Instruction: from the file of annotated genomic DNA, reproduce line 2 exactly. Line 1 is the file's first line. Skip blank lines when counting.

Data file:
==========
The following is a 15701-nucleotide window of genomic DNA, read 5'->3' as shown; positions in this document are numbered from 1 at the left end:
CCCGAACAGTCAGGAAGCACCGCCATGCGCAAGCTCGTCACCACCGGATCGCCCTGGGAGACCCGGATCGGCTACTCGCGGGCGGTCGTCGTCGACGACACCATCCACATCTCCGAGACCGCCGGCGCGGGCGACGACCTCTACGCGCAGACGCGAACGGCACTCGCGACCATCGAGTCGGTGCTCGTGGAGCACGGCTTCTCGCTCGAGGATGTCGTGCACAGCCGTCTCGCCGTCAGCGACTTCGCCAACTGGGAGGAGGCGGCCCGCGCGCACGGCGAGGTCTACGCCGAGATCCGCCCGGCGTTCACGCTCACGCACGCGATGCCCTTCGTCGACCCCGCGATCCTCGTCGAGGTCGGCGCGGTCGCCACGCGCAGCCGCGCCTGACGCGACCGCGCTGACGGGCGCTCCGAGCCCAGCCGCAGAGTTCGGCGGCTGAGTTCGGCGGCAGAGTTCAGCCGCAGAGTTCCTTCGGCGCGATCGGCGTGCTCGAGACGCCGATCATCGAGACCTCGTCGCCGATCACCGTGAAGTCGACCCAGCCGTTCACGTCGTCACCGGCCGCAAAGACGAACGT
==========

CCCGAACAGTCAGGAAGCACCGCCATGCGCAAGCTCGTCACCACCGGATCGCCCTGGGAGACCCGGATCGGCTACTCGCGGGCGGTCGTCGTCGACGACACCATCCACATCTCCGAGACCGCCGGCGCGGGCGACGACCTCTACGCGCAGACGCGAACGGCACTCGCGACCATCGAGTCGGTGCTCGTGGAGCACGGCTTCTCGCTCGAGGATGTCGTGCACAGCCGTCTCGCCGTCAGCGACTTCGCCAACTGGGAGGAGGCGGCCCGCGCGCACGGCGAGGTCTACGCCGAGATCCGCCCGGCGTTCACGCTCACGCACGCGATGCCCTTCGTCGACCCCGCGATCCTCGTCGAGGTCGGCGCGGTCGCCACGCGCAGCCGCGCCTGACGCGACCGCGCTGACGGGCGCTCCGAGCCCAGCCGCAGAGTTCGGCGGCTGAGTTCGGCGGCAGAGTTCAGCCGCAGAGTTCCTTCGGCGCGATCGGCGTGCTCGAGACGCCGATCATCGAGACCTCGTCGCCGATCACCGTGAAGTCGACCCAGCCGTTCACGTCGTCACCGGCCGCAAAGACGAACGT